He glanced at himself in the mirror . . . he looked good and he knew it. The women thought so too. Then why was he hung up on Oliver? He barely knew the guy!
The worst part was that he had been keeping an eye on Oliver and though the blonde had been dancing with several women, he always came back to the first one. The two of them had had several steamy dances already and Clark was almost positive that they were going to leave together that night.
Splashing some water on his face, he looked up and froze as he saw a second reflection in the mirror. ‘Speaking of the devil’ he thought.
Oliver was standing behind him and Clark grabbed a paper towel, wiping his face and looked expectantly at the older man.
“Hey Blondie,” he said, trying to sound casual. “What’s up?”
Oliver’s face was unreadable. “Didn’t see you on the floor. Thought you left.”
“Has anyone ever told you that you are paranoid beyond belief?” Clark asked, “I told you I wouldn’t leave without saying goodbye.”
“Okay,” Oliver agreed, “That you did. So you coming back?”
“Actually, now that you’re here, I can say goodbye,” Clark said, “I was planning on leaving.”
“Already?” Oliver asked, “The night’s barely begun.”
“I might check out another club,” Clark told him. “This one is getting a little boring.”
“You can take the limo,” Oliver offered but Clark just shook his head.
“Thanks but no thanks,” Clark replied, “I’ll be fine.”
Clark started to head toward the exit but Oliver moved swiftly, blocking his way.
“Are you sure you don’t want to stay a little while?” Oliver persisted.
‘And what, watch you dance with other women?’ he thought, annoyed. ‘Yeah right.’
“I’d like to leave,” Clark said. “So please move.” Oliver wasn’t moving and Clark knew he was about to lose his cool.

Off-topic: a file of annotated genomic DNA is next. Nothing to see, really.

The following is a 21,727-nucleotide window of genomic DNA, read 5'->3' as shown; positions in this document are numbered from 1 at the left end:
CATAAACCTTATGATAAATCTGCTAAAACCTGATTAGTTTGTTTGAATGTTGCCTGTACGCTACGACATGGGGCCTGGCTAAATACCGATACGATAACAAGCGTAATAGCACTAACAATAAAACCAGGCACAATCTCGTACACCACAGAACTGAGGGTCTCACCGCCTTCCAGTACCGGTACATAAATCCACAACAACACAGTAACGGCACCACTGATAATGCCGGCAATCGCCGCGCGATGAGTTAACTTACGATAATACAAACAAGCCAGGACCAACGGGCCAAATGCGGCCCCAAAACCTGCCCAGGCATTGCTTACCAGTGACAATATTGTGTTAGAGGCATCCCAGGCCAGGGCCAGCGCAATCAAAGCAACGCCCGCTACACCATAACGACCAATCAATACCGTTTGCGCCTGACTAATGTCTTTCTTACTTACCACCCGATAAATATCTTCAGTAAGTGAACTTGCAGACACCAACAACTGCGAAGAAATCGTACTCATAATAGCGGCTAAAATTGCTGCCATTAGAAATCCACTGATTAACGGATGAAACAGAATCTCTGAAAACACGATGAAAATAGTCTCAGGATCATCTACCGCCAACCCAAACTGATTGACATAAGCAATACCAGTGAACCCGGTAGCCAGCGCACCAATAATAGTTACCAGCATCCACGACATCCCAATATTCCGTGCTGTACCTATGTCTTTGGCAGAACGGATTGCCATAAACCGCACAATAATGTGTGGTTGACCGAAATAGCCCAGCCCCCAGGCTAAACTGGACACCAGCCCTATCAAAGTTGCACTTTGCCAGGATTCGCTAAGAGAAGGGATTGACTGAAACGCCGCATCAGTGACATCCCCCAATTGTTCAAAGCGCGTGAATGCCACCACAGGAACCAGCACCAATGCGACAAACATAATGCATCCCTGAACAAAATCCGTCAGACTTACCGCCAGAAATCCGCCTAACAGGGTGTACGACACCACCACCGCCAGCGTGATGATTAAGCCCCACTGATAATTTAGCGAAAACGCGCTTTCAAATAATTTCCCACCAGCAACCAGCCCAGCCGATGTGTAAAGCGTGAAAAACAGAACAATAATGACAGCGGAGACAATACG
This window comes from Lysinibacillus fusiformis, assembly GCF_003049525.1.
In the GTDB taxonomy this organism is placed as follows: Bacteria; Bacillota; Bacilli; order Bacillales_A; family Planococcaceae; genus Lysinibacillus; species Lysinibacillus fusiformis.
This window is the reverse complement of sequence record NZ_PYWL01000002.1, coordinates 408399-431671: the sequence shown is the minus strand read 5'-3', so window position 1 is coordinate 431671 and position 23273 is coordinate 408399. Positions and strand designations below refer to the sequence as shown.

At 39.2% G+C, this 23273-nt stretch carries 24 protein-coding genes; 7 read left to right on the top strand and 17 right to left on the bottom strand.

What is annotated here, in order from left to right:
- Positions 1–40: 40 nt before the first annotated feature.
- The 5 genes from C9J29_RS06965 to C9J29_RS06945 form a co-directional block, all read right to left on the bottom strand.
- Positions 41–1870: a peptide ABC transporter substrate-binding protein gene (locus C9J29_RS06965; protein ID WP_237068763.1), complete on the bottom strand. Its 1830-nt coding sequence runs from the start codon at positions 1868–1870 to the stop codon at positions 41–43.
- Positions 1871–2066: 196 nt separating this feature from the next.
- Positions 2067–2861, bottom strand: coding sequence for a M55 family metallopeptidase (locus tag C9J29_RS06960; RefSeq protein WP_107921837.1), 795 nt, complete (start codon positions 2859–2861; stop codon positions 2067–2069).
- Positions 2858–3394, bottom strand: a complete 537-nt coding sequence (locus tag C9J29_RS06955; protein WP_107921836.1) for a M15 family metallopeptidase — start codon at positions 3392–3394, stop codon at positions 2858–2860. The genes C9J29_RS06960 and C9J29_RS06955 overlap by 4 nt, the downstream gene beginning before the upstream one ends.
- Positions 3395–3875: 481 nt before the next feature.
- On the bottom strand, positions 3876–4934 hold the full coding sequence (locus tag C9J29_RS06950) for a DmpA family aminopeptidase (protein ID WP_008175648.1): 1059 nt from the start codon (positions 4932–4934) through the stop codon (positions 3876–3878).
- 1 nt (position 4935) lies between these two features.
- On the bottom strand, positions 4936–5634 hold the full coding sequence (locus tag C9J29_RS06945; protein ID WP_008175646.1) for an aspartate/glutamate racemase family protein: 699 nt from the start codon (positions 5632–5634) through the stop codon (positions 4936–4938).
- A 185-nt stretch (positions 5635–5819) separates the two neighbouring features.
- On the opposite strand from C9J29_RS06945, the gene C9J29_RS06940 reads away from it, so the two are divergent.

“Look Blondie,” Clark said, “you really don’t want to get in my way.” Oliver looked vaguely amused at the threat, which sent him over the edge.
“What is your problem?” Clark asked, his voice cold and hard, “Why can’t you just leave me alone?”
All amusement was gone . . . those brown eyes Clark had grown to care about were now filled with hurt. He pushed away the guilt that was bubbling up.
“Move,” Clark repeated and Oliver wordlessly stepped aside. But before he could exit, he was stopped by the other man’s voice.
“What is your deal?” Oliver asked. Clark stopped, waiting for him to continue. He did. “I mean, one second you’re this nice guy and in another, you’re this asshole.”
“I’ve told you before,” Clark said, not looking at him, “I don’t owe anyone an explanation.” He paused. “Maybe it’s best we stay away from each other.”
“Why?” the reply that came was barely a whisper but Clark could pick it up.
“Because . . . it’s just best.” Clark didn’t have an explanation.
He felt Oliver spin him around and he noticed all the hurt was gone, replaced by a determination.
“I thought we were okay,” Oliver said, “On the kiss . . . we agreed we would keep it platonic and I thought we were cool after that. You said we were good.”
Clark refused to meet his eyes. “I lied.”
“Why?” Oliver wanted to know.
“Because it was easier to lie,” Clark said. Time for the truth. “We can’t be cool, not now, not ever.”
“Why not?” Oliver demanded.
“Because I’m not cool,” Clark said.
“Kal,” Oliver said, his voice even, “I told you, I wouldn’t come near you.”
“It’s not you I’m worried about,” Clark said. Meeting his gaze, he saw the shock there. “It’s me.”